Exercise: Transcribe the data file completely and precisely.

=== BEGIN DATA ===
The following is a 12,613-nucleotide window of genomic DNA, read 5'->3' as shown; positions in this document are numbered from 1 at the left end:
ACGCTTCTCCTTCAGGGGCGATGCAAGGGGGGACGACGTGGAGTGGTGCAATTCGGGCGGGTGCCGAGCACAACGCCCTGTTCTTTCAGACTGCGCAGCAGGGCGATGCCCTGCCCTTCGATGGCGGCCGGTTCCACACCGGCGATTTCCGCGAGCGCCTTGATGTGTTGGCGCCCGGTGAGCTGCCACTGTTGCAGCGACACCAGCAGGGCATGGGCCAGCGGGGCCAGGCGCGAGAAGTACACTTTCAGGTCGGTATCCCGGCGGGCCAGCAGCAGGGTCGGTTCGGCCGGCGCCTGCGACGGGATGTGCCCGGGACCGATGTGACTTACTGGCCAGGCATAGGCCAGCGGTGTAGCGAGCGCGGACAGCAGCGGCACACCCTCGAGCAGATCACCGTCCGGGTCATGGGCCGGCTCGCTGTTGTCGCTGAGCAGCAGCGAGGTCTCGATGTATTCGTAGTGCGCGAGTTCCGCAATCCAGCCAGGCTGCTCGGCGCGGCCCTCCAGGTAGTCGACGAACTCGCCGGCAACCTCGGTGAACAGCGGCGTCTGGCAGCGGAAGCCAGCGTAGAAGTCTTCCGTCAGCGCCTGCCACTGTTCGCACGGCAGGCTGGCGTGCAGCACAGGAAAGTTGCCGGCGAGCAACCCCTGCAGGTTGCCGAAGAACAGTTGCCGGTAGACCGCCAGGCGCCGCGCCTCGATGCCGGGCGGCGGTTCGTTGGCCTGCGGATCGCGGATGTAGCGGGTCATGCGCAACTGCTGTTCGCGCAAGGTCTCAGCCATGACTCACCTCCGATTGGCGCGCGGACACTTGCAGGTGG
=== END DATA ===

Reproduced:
The following is a 12,613-nucleotide window of genomic DNA, read 5'->3' as shown; positions in this document are numbered from 1 at the left end:
ACGCTTCTCCTTCAGGGGCGATGCAAGGGGGGACGACGTGGAGTGGTGCAATTCGGGCGGGTGCCGAGCACAACGCCCTGTTCTTTCAGACTGCGCAGCAGGGCGATGCCCTGCCCTTCGATGGCGGCCGGTTCCACACCGGCGATTTCCGCGAGCGCCTTGATGTGTTGGCGCCCGGTGAGCTGCCACTGTTGCAGCGACACCAGCAGGGCATGGGCCAGCGGGGCCAGGCGCGAGAAGTACACTTTCAGGTCGGTATCCCGGCGGGCCAGCAGCAGGGTCGGTTCGGCCGGCGCCTGCGACGGGATGTGCCCGGGACCGATGTGACTTACTGGCCAGGCATAGGCCAGCGGTGTAGCGAGCGCGGACAGCAGCGGCACACCCTCGAGCAGATCACCGTCCGGGTCATGGGCCGGCTCGCTGTTGTCGCTGAGCAGCAGCGAGGTCTCGATGTATTCGTAGTGCGCGAGTTCCGCAATCCAGCCAGGCTGCTCGGCGCGGCCCTCCAGGTAGTCGACGAACTCGCCGGCAACCTCGGTGAACAGCGGCGTCTGGCAGCGGAAGCCAGCGTAGAAGTCTTCCGTCAGCGCCTGCCACTGTTCGCACGGCAGGCTGGCGTGCAGCACAGGAAAGTTGCCGGCGAGCAACCCCTGCAGGTTGCCGAAGAACAGTTGCCGGTAGACCGCCAGGCGCCGCGCCTCGATGCCGGGCGGCGGTTCGTTGGCCTGCGGATCGCGGATGTAGCGGGTCATGCGCAACTGCTGTTCGCGCAAGGTCTCAGCCATGACTCACCTCCGATTGGCGCGCGGACACTTGCAGGTGG